INDIANAPOLIS — You’ve heard the phrase “time flies when you’re having fun” a million times.
In fact, it’s something we pretty much just accept as a universal truth. But is it actually true?
A team of researchers from various universities in the U.S. and Canada recently found that when they surveyed people who were about to take a weekend trip, it was common for them to feel like the trip “would be over as soon as it started.”
In another study they asked people to watch two videos of the same length, describing one as funny and the other as boring. The researchers found that the participants assumed the funny video would “feel shorter.”
Their theory is that people tend to apply assumptions to the relationship of things that are fun or that they look forward to vs. the amount of time those things will last. Same goes for the opposite.
So, it seems how fast time “flies” may be completely dependent on your outlook.
We asked Kendra Thomas, an associate professor of psychology at the University of Indianapolis, to weigh in.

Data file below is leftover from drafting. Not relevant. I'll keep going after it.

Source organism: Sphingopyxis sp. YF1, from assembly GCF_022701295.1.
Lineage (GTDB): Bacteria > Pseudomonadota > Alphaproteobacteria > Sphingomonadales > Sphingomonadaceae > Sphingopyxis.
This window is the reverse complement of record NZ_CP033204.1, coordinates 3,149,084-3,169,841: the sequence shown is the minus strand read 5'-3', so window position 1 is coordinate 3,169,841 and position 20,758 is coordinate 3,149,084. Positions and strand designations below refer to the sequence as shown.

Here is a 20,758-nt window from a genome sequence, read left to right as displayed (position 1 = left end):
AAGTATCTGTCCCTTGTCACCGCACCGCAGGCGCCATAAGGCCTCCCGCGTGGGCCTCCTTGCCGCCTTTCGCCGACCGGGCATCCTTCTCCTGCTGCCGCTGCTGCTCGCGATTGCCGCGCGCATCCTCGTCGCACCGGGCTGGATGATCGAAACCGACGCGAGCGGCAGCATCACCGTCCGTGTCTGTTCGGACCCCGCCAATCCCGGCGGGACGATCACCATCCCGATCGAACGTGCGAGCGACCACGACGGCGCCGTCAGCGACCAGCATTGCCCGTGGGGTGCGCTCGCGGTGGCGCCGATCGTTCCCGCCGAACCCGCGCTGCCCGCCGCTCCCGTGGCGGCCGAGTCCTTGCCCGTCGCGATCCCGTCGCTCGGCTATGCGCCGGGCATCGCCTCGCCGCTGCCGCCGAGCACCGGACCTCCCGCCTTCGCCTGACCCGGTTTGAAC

“The brain has an internal clock system, but our perception of time and how fast it goes or how long it will take, that seems very malleable depending on our props or how much we’re dreading or anticipating something,” Thomas said.
So if you want to prevent your mind from “selling your good times short,” what can you do?
Thomas suggests it’s about being more “present.”
“If you can focus on slowing down and noticing the small things in those mindfulness practices of making connections and telling stories and engaging in gratitude as a discipline. Telling yourself, ‘I’m grateful for this,’ or ‘I’m just noticing a couple things,’ it can really help accumulate the memories.”